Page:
One of the more exciting film programs in New York City is the New Directors/New Films selection over at the Film Society of Lincoln Center, presented in conjunction with New York’s Museum of Modern Art. With no hint of hipster nonsense it’s a festival that can definitely say they were into your favorite directors before you were. Steven Spielberg, Darren Aronofsky, Christopher Nolan, and Wong Kar-wai all screened their first films here. To give you some perspective: Pedro Almodóvar showed his film Qué he hecho para merecer esto? back in 1984! That’s three years before his steamy Ley del deseo (which also screened at New Directors/New Films) earned him high praise worldwide. This is where you go to look for those directors that have what it takes to make it big down the line.
As always, the selection is as varied and as eclectic as you’d expect from a group of (mostly) first-timers. Whether you’re looking for a documentary on a mine in the Peruvian Andes, a Carrie-esque take on teenage hormonal horror, a sexy Brazilian cowboy flick, or a Buñuel-type irreverent comedy on Catholic bureaucracy, New Directors/New Films has you covered. Below, find the five films that you should rush out to catch at the 45th edition of this always exciting program. Here are the Latin American films playing the 2016 ND/NF.
New Directors/New Films runs from March 16 – 27, 2016.
Te prometo anarquía
This is a tale of twisted adolescence, free love, and reprehensible crime that takes place on the streets of Mexico City. The feature follows a middle-class teen skateboard fanatic who carries on an illicit affair with the son of his family’s maid, who simultaneously carries on an affair with a young woman named Adri. In the tense shadow of this uncomfortable love triangle, the two spend their days skating, making love, doing drugs, and selling their blood on the black market, until the promise of easy cash finds them caught up in a shady scheme that goes way deeper than they could have ever expected.
Salomé Lamas’s Eldorado XXI takes viewers into the world of La Rinconada, the highest-elevation permanent human settlement in the world. It is also, as per the film, a mining settlement both thriving with community bonds, and shackled by a sense of despair. Giving us an ethnographic look at the miners and their surroundings—including beautiful vistas of the high Peruvian Andes—Eldorado XXI shows us a world where issues of religion, politics, and survival are embodied in the humane portraits Lamas captures with her camera.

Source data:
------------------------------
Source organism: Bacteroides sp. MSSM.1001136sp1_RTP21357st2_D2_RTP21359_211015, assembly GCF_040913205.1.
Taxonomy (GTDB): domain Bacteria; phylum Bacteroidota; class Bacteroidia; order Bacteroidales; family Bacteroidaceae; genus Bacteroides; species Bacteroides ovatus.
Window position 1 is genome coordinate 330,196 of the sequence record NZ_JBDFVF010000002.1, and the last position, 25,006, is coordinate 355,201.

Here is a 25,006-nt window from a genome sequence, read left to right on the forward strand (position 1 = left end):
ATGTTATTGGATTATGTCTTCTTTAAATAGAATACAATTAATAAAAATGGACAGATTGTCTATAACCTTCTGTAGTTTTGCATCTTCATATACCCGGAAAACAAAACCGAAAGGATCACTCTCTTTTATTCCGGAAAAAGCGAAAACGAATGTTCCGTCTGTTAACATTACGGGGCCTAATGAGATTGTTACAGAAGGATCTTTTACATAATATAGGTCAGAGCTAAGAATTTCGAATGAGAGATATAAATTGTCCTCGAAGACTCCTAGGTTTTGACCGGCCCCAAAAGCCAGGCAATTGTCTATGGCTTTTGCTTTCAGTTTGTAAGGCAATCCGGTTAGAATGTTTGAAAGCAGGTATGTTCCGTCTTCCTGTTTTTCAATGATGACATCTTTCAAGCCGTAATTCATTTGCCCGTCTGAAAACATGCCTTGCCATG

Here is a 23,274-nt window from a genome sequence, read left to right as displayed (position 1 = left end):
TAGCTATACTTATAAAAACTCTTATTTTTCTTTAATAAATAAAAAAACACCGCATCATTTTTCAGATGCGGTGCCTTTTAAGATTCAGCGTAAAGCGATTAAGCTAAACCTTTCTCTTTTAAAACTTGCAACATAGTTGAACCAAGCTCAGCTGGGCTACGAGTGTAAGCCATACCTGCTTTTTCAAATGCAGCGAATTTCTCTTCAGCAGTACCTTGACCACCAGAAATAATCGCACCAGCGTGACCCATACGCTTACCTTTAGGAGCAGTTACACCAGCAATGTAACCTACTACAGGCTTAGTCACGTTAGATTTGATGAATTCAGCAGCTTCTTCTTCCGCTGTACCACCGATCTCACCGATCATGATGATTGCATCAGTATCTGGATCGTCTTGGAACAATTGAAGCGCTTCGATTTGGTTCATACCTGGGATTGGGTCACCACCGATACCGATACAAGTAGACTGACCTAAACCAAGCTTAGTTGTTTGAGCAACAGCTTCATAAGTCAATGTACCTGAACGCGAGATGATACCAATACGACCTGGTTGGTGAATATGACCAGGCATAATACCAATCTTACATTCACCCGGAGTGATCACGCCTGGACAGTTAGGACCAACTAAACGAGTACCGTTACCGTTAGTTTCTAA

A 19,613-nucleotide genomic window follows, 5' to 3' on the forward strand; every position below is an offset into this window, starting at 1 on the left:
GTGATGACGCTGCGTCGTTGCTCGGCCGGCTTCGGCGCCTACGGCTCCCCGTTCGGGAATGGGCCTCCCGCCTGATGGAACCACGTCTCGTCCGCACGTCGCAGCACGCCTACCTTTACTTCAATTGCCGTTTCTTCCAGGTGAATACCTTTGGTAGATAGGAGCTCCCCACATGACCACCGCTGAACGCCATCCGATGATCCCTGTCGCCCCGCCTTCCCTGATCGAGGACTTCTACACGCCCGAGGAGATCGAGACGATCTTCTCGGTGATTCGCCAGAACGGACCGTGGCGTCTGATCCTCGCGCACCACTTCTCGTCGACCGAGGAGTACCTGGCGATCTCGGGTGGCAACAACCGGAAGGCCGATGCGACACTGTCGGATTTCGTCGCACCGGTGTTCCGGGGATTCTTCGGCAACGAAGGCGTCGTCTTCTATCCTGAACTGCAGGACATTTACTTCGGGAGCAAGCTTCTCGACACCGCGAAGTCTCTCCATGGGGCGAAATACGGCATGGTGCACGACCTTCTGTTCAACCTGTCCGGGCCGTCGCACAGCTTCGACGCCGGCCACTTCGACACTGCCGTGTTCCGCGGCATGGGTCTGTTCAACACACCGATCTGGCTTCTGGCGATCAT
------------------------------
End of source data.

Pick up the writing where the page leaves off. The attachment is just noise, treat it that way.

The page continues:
Mate-me por favor
A string of rapes and murders are captivating the entire population of Rio de Janeiro’s Barra da Tijuca, a new neighborhood whose open fields are the type of horror movie backdrops we’ve all grown to fear. But for a group of schoolgirls, led by Bia (Valentina Herszage), the attacks and the victims become thoroughly fascinating. What seems at first like a straight-up slasher flick soon turns into a more complex exploration of female sexual discovery where petty jealousies and school rivalries mimic the violence and sexual aggression that pervade Barra and its surroundings.
An “apostate” is someone who renounces a religious belief and that is precisely what Gonzalo (Álvaro Ogalla) hopes to do: to officially abandon the Catholic Church. Unfortunately for this philosophy student, his attempts will be met with comically maddening obstacles that will test his patience and conviction. What emerges is a surprisingly light-hearted comedy that is philosophically and spiritually inclined that includes various dream sequences that owe much to that great Spanish ironist, Luis Buñuel.
Boi neon follows Iremar (Juliano Cazarré), a handsome cowboy who dreams of becoming a fashion designer and spends his free time dreaming up ever more fabulous outfits to create. But don’t let that simple description fool you. Gabriel Mascaro’s character study, shot with a watchful eye that borrows its visual grammar from nonfiction filmmaking (aided by his work with nonprofessional actors), is a road trip film set in the northeast Brazilian countryside. But it is also an explosion of gender, class, and sexuality, flamboyantly portraying its lustful characters with quiet (and borderline queer) compassion and culminating with one of the most indelible sex scenes put on screen in recent memory.